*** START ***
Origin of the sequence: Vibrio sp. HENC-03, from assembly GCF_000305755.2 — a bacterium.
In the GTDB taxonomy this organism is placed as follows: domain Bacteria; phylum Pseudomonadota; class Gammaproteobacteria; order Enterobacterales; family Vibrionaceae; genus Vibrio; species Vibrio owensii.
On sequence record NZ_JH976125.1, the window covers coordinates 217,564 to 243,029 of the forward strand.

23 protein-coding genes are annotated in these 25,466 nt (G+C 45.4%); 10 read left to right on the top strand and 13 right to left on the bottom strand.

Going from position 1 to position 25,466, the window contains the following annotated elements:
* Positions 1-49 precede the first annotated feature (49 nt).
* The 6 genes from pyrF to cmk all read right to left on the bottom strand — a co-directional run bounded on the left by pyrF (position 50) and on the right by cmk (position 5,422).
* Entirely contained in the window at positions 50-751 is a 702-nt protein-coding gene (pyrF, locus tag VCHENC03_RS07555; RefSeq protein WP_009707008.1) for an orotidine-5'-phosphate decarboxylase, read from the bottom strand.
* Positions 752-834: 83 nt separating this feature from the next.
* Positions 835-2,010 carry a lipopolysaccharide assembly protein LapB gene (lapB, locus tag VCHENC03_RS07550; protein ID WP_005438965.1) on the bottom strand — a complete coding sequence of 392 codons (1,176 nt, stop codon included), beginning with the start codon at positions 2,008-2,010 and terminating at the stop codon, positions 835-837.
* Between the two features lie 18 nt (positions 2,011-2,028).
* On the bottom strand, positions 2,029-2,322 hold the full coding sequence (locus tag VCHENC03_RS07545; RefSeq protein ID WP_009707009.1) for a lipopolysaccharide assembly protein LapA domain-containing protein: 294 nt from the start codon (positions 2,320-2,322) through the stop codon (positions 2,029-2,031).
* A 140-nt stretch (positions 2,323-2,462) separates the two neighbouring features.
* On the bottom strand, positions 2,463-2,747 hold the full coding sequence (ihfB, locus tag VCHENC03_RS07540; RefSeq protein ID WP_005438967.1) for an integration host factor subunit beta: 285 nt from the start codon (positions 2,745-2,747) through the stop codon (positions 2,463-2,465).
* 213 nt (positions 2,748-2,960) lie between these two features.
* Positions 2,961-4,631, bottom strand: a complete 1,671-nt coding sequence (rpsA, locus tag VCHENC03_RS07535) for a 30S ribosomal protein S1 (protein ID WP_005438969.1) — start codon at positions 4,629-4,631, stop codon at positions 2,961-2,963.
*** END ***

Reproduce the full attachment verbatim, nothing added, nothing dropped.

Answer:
Origin of the sequence: Vibrio sp. HENC-03, from assembly GCF_000305755.2 — a bacterium.
In the GTDB taxonomy this organism is placed as follows: domain Bacteria; phylum Pseudomonadota; class Gammaproteobacteria; order Enterobacterales; family Vibrionaceae; genus Vibrio; species Vibrio owensii.
On sequence record NZ_JH976125.1, the window covers coordinates 217,564 to 243,029 of the forward strand.

23 protein-coding genes are annotated in these 25,466 nt (G+C 45.4%); 10 read left to right on the top strand and 13 right to left on the bottom strand.

Going from position 1 to position 25,466, the window contains the following annotated elements:
* Positions 1-49 precede the first annotated feature (49 nt).
* The 6 genes from pyrF to cmk all read right to left on the bottom strand — a co-directional run bounded on the left by pyrF (position 50) and on the right by cmk (position 5,422).
* Entirely contained in the window at positions 50-751 is a 702-nt protein-coding gene (pyrF, locus tag VCHENC03_RS07555; RefSeq protein WP_009707008.1) for an orotidine-5'-phosphate decarboxylase, read from the bottom strand.
* Positions 752-834: 83 nt separating this feature from the next.
* Positions 835-2,010 carry a lipopolysaccharide assembly protein LapB gene (lapB, locus tag VCHENC03_RS07550; protein ID WP_005438965.1) on the bottom strand — a complete coding sequence of 392 codons (1,176 nt, stop codon included), beginning with the start codon at positions 2,008-2,010 and terminating at the stop codon, positions 835-837.
* Between the two features lie 18 nt (positions 2,011-2,028).
* On the bottom strand, positions 2,029-2,322 hold the full coding sequence (locus tag VCHENC03_RS07545; RefSeq protein ID WP_009707009.1) for a lipopolysaccharide assembly protein LapA domain-containing protein: 294 nt from the start codon (positions 2,320-2,322) through the stop codon (positions 2,029-2,031).
* A 140-nt stretch (positions 2,323-2,462) separates the two neighbouring features.
* On the bottom strand, positions 2,463-2,747 hold the full coding sequence (ihfB, locus tag VCHENC03_RS07540; RefSeq protein ID WP_005438967.1) for an integration host factor subunit beta: 285 nt from the start codon (positions 2,745-2,747) through the stop codon (positions 2,463-2,465).
* 213 nt (positions 2,748-2,960) lie between these two features.
* Positions 2,961-4,631, bottom strand: a complete 1,671-nt coding sequence (rpsA, locus tag VCHENC03_RS07535) for a 30S ribosomal protein S1 (protein ID WP_005438969.1) — start codon at positions 4,629-4,631, stop codon at positions 2,961-2,963.